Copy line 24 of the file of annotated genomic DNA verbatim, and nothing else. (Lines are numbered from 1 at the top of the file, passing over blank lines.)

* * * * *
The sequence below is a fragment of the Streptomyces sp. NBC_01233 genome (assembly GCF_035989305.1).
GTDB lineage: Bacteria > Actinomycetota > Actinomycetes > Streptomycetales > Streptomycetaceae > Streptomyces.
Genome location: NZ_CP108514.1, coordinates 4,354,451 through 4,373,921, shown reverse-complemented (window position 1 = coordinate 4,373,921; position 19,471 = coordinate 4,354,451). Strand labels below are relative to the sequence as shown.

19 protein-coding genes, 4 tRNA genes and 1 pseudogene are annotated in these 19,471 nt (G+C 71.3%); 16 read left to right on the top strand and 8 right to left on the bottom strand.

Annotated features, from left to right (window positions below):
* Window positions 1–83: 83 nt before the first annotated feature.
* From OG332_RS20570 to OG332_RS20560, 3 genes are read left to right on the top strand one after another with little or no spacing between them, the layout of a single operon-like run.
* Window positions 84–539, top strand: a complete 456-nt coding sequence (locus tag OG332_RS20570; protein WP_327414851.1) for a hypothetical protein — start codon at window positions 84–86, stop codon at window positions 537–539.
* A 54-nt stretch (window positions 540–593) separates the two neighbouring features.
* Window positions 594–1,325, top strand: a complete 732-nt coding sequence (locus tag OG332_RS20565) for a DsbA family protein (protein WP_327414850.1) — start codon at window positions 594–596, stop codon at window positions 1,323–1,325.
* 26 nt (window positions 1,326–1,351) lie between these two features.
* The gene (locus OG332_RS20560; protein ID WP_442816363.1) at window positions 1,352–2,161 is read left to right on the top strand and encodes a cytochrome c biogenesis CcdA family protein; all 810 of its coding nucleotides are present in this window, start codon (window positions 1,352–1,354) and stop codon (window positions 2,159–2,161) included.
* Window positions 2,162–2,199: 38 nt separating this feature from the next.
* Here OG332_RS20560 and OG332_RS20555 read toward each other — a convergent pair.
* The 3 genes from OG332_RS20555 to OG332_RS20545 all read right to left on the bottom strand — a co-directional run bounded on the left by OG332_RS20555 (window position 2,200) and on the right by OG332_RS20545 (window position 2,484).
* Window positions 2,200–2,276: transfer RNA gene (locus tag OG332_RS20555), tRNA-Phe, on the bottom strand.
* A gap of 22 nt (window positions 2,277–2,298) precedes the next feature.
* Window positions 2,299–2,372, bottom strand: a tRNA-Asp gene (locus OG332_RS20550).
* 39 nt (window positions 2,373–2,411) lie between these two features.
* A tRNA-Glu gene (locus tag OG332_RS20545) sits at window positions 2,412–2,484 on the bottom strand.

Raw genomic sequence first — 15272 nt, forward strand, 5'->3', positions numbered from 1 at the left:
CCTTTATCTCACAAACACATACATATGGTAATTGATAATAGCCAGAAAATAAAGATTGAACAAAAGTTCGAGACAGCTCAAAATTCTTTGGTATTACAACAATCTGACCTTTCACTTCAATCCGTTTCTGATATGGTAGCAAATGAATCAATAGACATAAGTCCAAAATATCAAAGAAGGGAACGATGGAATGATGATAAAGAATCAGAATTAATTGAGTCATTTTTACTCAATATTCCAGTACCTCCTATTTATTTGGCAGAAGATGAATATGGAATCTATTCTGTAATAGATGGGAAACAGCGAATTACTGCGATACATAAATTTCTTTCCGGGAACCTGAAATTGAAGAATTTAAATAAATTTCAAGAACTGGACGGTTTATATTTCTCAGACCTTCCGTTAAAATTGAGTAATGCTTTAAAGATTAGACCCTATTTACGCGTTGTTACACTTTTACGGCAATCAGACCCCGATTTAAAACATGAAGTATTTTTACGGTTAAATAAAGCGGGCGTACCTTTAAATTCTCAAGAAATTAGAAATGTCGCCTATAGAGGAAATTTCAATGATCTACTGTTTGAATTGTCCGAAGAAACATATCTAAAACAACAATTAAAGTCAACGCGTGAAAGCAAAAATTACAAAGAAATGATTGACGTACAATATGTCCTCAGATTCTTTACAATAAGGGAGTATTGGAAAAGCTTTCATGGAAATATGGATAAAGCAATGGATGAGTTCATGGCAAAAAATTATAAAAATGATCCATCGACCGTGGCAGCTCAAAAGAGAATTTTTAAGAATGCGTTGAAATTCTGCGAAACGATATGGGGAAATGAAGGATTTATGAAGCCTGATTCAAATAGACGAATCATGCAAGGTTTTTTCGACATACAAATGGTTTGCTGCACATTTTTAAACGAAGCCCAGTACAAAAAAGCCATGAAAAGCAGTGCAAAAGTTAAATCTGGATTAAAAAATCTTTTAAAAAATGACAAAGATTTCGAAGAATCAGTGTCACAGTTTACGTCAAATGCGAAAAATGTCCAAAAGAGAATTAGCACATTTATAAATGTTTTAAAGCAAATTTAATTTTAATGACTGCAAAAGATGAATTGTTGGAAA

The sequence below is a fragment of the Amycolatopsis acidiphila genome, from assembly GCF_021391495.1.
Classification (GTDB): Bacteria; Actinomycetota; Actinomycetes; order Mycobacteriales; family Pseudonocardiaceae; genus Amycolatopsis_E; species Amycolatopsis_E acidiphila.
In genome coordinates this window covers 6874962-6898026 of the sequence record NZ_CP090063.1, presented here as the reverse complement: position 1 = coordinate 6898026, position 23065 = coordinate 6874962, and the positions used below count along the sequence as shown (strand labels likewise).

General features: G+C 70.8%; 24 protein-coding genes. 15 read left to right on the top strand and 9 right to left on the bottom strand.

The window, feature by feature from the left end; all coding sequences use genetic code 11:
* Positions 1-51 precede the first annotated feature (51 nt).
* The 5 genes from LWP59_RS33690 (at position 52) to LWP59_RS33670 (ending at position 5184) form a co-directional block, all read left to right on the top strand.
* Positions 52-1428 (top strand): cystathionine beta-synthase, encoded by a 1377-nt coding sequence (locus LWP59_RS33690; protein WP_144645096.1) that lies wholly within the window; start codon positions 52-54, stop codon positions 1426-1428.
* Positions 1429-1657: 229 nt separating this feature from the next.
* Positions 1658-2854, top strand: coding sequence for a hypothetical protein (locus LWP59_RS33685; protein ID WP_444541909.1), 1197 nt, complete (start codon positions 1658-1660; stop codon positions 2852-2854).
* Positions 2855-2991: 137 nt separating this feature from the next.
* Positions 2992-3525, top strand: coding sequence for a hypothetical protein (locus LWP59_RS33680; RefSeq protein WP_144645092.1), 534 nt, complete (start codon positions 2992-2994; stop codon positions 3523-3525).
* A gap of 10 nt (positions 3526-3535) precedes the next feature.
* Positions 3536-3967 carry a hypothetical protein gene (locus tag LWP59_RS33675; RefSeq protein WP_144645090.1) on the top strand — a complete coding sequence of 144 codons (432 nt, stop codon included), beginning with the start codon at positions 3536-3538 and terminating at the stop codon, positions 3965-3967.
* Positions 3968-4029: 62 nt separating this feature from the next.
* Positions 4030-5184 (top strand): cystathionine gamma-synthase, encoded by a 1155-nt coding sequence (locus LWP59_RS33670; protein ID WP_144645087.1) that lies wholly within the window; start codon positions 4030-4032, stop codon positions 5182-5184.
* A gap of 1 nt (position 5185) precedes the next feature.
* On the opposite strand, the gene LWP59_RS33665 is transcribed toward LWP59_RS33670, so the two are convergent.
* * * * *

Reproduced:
Classification (GTDB): Bacteria; Actinomycetota; Actinomycetes; order Mycobacteriales; family Pseudonocardiaceae; genus Amycolatopsis_E; species Amycolatopsis_E acidiphila.